|11/24/21 Color temperature study; west window view|
One of the studies we did in Sarah Bixler’s color temperature workshop was what I think of as “Rainbow Randy” (see below). The assignment was to choose about six saturated hues to express a full range of temperatures from warmest (yellow) to coolest (blue) and the steps in between. We were to avoid mixing, allowing the saturated hues to do the work of showing the changes in color temperature.
No part of Randy’s back was green, yet I could see that the shadow there was slightly warmer than the coolest area behind his neck (farthest from the light). The warmest parts – his face, chest, shoulders – were those that faced the light most directly. The sketch is a garish rainbow, but it very clearly shows where I saw the relative color temperatures.
On yet another gray, colorless morning, I looked out my studio’s west window at the usual view with a new thought: I bet the “rainbow Randy” treatment would have interesting results! The challenge I hadn’t anticipated, though, is that unlike Randy’s neutral-toned skin, the view does have some identifiable local hues, pale and dull as they are. The warmest spot is the yellow house, which is, indeed, yellow (though not nearly as bright as I’ve made it). The house to its right is pale gray, the coolest part of the view, so I made it blue. Those were the easy parts. But what of the trees and other foliage? Now I was confused: They looked varying shades of “green,” but were they warmer or cooler than the dark rooftops I had decided were purple because they were warmer than the coolest gray house?
Suddenly I realized that rainbow Randy was easy by comparison because his complexion has no saturated hues; it’s made of a range of neutral tones. It was becoming increasingly clear to me that a model is an ideal subject for learning color temperature. But I’m determined to figure out how to use color temperature to describe anything I see in the real world (not just life-drawing models) – describe them as well as express them in (I hope) a more interesting way.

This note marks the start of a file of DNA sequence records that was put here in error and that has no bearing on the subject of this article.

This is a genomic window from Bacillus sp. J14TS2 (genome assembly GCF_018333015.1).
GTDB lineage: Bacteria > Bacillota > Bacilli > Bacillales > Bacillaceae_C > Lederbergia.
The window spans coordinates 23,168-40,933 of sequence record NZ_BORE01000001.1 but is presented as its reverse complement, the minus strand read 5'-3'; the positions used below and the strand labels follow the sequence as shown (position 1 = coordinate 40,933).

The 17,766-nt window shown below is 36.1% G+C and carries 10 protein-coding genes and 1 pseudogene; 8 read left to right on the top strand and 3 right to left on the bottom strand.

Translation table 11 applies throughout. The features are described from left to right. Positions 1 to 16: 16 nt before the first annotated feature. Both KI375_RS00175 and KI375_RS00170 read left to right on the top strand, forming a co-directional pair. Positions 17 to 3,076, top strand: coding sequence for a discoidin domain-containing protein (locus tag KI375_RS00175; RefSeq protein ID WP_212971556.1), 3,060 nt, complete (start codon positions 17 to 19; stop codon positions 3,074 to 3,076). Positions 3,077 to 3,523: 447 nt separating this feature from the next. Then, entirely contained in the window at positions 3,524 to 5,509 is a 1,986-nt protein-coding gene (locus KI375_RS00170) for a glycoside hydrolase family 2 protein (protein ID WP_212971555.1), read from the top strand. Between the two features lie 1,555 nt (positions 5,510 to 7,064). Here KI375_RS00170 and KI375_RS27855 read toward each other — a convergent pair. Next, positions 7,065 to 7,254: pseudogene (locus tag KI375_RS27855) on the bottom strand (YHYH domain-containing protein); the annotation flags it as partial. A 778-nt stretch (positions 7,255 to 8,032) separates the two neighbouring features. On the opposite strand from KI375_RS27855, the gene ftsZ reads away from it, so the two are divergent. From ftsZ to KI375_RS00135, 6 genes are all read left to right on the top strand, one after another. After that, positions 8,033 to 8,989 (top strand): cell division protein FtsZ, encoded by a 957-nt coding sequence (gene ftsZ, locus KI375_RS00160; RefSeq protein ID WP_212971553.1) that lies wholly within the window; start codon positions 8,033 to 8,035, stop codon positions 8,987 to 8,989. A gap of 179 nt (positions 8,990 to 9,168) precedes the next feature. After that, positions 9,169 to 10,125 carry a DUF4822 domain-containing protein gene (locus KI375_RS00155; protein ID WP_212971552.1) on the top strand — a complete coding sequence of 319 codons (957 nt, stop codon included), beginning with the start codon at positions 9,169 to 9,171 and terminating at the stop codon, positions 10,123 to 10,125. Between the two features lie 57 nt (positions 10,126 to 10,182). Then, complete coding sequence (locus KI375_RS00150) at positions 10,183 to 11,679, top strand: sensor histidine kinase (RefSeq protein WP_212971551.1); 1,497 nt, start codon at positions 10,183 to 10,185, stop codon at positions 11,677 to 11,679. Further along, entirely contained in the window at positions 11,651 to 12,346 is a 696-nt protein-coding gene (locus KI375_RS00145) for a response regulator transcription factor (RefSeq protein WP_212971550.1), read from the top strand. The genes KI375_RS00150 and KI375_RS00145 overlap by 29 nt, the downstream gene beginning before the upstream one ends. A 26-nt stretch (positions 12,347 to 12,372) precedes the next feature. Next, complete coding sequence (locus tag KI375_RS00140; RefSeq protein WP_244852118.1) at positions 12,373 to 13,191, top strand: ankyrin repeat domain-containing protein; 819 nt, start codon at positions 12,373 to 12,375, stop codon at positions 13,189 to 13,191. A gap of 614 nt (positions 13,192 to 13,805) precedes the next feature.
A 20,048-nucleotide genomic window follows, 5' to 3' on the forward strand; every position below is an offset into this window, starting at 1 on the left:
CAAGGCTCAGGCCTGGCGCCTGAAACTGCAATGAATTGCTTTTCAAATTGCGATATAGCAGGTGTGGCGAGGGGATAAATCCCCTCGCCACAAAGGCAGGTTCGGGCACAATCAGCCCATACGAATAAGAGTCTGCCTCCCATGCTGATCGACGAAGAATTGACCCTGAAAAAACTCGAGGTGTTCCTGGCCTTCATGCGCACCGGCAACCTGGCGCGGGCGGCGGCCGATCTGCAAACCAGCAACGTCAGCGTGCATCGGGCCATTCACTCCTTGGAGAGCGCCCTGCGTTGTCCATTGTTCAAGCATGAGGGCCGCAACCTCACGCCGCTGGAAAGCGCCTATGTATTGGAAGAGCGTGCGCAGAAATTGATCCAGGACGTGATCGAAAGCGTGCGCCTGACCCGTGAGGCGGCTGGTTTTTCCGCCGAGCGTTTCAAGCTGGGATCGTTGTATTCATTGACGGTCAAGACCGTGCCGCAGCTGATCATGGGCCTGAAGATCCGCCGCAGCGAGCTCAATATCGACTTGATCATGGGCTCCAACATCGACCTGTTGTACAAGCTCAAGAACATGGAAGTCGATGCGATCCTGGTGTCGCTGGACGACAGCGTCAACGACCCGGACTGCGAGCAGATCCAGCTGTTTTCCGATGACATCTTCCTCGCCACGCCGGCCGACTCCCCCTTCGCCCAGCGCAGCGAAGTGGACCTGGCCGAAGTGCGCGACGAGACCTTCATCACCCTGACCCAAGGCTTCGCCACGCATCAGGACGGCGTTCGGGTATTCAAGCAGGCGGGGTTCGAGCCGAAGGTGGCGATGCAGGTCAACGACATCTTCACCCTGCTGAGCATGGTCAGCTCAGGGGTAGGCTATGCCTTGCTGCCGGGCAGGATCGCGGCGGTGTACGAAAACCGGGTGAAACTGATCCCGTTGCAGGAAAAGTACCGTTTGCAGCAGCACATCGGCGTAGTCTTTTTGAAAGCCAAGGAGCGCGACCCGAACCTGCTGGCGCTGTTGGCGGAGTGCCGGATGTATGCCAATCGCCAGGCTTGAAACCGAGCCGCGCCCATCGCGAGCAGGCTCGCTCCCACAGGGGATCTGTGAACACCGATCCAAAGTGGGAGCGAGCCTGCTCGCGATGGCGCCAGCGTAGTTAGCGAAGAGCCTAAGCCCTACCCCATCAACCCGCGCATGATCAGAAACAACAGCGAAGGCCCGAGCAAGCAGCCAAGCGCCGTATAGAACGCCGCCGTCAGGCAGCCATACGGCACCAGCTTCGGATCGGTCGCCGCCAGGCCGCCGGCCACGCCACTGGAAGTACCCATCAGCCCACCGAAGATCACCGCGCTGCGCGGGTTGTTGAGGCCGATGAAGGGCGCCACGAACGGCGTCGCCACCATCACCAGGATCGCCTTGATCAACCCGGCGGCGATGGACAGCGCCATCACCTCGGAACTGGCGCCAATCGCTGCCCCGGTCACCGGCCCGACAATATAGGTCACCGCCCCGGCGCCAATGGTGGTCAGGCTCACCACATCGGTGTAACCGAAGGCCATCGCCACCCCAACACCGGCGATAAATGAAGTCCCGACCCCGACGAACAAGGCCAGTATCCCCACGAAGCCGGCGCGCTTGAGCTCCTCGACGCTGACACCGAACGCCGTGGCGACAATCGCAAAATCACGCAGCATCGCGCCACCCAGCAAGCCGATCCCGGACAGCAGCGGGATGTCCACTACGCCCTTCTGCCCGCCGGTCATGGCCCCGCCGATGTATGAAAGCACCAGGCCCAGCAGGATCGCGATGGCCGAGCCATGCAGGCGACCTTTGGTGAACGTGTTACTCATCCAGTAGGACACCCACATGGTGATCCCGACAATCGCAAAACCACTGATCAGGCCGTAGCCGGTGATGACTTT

With that in mind, I assembled a limited palette of 14 Caran d’Ache Luminance pencils (I’m fickle; I’ll probably choose different pencils next week). The palette is based on a warm and a cool of each of the three primaries (including my favorite CMYK triad, which is checkmarked). Using secondaries in the workshop was more difficult than primaries, so I also included a warm and a cool of each secondary for when I am up for the challenge. The last two are relatively neutral French Grey and Indigo for when I need to lay on the darks.
|Limited palette of Caran d'Ache Luminance|
I could have used my usual Museum Aquarelle palette, of course, but the workshop showed me that it’s easier to see how color temperatures work together when the glazing property of transparent (dry) colored pencils results in optical mixing. If I use watercolor pencils, I would be too tempted to mix colors with water instead of learning from the glazing. And in any case, it would be a fun reason to take my non-soluble pencils out in the field, which I rarely do otherwise.
Tomorrow I’ll show you the case I’ll be using to tote this pencil palette (don’t you love cliffhangers?).
(Hmmm… this turn of events has thrown a wrench into my sketchbook plan. I just filled a Stillman & Birn Beta, and I had been looking forward to starting the Hahnemühle watercolor book I bought a couple of months ago. But I think its tooth is too strong for soft Luminance pencils; I prefer a smoother S&B Zeta with those.)